“It will continue to be a mixed economy and that’s one of the reasons why councils will stay in (this field). …though I think that this will lead to them up-skilling to deal with more complex needs and also at the same time keeping an awareness of how the field is developing and changing. It’s also clear that nobody goes into this just to make money and there are very good private providers.”
He’s also adamant that the inspection regime will be consistent across all types of providers whether public, private or voluntary.
“In the vast bulk of care services there is good practice but demands and expectations are constantly improving. What is currently very good practice will in 2 or 3 years be the norm for all good services. “
Paul is understandably unwilling to comment on some of the more controversial cases of care neglect reported in the media, which in some instances are still the subject of Care Inspectorate and even Police action.
“We’ll be constructive in inspecting and advising to ensure the raising of standards and the enhancing of practice but if necessary we'll act on poor practice – and we do.”
High on the agenda for the Inspectorate; its board members and professional leadership is the manner in which the integration of care and health services is put into practice and how that is appropriately developed.
As to future issues, Paul sees potential major problems that could arise with the development of personal care.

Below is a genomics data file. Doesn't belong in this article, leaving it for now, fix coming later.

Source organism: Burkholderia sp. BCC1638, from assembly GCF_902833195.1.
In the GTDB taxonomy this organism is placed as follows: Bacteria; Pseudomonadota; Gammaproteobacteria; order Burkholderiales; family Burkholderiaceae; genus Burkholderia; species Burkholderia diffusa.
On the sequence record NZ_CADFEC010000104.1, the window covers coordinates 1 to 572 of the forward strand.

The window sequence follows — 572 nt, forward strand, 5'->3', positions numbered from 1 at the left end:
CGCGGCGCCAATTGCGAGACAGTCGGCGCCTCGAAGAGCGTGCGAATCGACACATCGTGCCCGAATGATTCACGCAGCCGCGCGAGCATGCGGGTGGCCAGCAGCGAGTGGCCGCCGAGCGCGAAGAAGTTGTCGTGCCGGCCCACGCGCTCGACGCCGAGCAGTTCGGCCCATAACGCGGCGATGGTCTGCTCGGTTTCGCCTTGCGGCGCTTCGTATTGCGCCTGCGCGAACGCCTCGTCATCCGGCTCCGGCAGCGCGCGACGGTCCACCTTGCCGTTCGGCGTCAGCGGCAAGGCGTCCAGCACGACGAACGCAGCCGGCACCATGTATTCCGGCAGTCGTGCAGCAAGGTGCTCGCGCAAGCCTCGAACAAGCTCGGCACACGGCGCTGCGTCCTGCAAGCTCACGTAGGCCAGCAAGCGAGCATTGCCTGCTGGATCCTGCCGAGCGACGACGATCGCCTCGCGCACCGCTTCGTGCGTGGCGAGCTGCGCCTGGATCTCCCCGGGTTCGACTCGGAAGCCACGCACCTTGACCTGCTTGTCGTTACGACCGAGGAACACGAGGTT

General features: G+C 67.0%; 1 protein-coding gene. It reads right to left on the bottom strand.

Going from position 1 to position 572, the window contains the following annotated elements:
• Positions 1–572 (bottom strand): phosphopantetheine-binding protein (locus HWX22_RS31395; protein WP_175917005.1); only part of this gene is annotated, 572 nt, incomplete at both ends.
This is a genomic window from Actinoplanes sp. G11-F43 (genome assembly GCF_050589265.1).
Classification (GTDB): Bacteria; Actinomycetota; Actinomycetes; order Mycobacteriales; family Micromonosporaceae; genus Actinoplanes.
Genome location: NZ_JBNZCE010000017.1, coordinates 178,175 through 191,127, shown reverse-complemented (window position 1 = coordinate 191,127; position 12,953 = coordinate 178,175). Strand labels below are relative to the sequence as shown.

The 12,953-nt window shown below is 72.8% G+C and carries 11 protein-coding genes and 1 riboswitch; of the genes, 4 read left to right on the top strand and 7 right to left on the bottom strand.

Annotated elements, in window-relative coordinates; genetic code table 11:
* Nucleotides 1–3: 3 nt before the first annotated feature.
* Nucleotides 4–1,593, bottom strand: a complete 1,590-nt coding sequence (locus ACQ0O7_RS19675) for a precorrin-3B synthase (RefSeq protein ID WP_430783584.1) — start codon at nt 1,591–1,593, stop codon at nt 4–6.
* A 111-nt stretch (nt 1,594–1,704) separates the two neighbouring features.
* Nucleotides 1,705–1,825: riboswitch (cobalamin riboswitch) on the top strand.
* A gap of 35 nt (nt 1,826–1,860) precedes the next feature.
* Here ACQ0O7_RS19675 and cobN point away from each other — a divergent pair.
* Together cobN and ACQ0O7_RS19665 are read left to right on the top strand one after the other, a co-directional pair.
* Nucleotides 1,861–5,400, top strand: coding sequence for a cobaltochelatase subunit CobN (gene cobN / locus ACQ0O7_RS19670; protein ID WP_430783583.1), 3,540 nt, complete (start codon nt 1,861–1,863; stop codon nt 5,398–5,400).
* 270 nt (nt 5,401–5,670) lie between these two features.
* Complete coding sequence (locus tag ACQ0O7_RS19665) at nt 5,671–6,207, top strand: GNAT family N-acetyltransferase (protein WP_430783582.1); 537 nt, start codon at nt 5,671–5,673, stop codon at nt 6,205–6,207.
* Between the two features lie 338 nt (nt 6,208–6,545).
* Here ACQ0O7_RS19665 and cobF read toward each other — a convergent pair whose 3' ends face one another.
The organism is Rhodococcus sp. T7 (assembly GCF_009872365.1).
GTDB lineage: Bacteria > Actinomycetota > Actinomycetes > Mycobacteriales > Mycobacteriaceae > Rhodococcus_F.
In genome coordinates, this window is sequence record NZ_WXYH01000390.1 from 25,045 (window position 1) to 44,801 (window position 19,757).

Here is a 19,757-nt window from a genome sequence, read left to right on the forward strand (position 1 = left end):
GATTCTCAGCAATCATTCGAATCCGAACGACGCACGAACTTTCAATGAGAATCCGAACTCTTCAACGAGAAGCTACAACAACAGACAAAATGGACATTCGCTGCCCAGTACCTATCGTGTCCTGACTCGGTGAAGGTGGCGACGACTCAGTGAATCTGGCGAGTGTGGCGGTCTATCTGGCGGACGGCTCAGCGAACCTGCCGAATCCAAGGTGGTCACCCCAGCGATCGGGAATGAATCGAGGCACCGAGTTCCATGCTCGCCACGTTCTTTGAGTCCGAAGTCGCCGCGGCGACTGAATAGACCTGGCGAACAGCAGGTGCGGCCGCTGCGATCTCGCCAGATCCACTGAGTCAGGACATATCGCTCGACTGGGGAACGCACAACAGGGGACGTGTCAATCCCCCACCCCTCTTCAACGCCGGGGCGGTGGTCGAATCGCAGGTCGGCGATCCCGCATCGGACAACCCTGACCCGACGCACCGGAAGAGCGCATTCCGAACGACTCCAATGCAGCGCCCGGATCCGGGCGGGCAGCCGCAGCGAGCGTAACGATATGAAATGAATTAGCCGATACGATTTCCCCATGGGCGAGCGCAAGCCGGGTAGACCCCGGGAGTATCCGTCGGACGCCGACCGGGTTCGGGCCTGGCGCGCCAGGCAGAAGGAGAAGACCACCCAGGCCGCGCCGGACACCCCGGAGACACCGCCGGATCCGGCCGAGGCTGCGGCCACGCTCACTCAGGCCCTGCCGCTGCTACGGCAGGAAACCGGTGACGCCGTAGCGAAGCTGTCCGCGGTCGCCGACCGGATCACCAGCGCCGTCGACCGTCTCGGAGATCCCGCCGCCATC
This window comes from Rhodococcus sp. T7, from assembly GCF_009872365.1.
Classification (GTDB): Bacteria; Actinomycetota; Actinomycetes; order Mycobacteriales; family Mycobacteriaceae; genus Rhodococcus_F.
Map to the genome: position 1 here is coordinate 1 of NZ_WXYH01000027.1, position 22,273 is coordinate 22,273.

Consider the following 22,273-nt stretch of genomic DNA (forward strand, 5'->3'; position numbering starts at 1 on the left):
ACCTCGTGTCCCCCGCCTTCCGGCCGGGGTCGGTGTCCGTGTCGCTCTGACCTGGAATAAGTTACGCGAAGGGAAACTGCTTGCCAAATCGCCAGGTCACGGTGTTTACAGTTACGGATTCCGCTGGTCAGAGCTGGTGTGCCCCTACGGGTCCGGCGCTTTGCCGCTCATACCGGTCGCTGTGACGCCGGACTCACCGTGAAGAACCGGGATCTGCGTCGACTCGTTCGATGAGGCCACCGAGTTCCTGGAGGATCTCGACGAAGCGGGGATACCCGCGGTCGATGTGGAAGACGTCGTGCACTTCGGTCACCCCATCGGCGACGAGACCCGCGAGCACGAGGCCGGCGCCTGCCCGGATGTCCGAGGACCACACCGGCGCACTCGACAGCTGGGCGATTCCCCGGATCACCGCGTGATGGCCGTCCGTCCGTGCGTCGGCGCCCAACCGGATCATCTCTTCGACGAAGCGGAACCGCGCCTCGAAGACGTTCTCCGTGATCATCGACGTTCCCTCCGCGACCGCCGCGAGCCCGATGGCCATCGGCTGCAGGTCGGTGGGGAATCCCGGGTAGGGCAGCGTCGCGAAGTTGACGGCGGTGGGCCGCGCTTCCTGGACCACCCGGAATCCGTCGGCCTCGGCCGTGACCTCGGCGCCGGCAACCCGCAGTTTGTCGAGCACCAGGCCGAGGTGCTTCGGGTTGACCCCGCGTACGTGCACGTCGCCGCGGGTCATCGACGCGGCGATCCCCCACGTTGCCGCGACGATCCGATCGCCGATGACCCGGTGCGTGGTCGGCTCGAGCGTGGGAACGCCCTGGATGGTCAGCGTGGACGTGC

“It can be an excellent choice for some people but there are complex aspects. We do not have regulation of personal assistants - incidentally, just as we don’t have regulation of au pairs - and problems can arise in such individual arrangements. Sometimes it can be the employer if those being supported employ people directly and there have been employment tribunal cases brought by personal assistants who have been concerned about their treatment. Sometimes it can be the personal assistant, because in a one to one working relationship monitoring is not easy. The legal situation is complex and may need to be looked at by Parliament.”
Paul Edie is clearly enjoying the challenge of his several demanding roles and as care needs, expectations and regulation changes constantly that’s just as well.
By Professor Richard Kerley
Issue 7: Nov 2013
HEALTH, WELL BEING AND AGEING: SCOTLAND 2020
Scotland's move to integrated care can learn from elsewhere by focussing on two key differentiators between successful partnerships and those paying lip service to integrated working: Shared outcomes and common language is one, the other is demonstrating mutual investments and mutual benefits.
- Scotland: Caring for the carers
- We should have fewer Councils - but they should run health
- Sustainable Communities - a Long Term view of Health and Social Care
- Can green space beat anxiety in urban Scotland?
- Stubbing it out: how can this be measured?
- A big Scottish question - "how do we become a healthier people?"
- Growing Old and Falling Apart - It doesn't have to be that way....
- NHS Scotland: the public and the patients
- A postcard from Older Scotland in 2020
- Equality: the last hurdle. Or is it ?
- Redressing Health Delivery in Scotland
OTHER ARTICLES IN THIS ISSUE
- Editorial: Policy Making and Data. Count me in! ..But can you really count?
- We have a right to know
- Interview: Danny Alexander MP, Chief Secretary to the Treasury
- Transport investment: a key part of economic recovery
- Planning for your/our pension futures?
- Launch of Commission for Strengthening Local Democracy
- People Power: Why Employers Should Invest for Success
- Are we really crossing the digital divide?
- Making it local and integrated in Argyll & Bute
- Social Productivity - what it means for Scotland's environment
- Supporting Independent Renewable Energy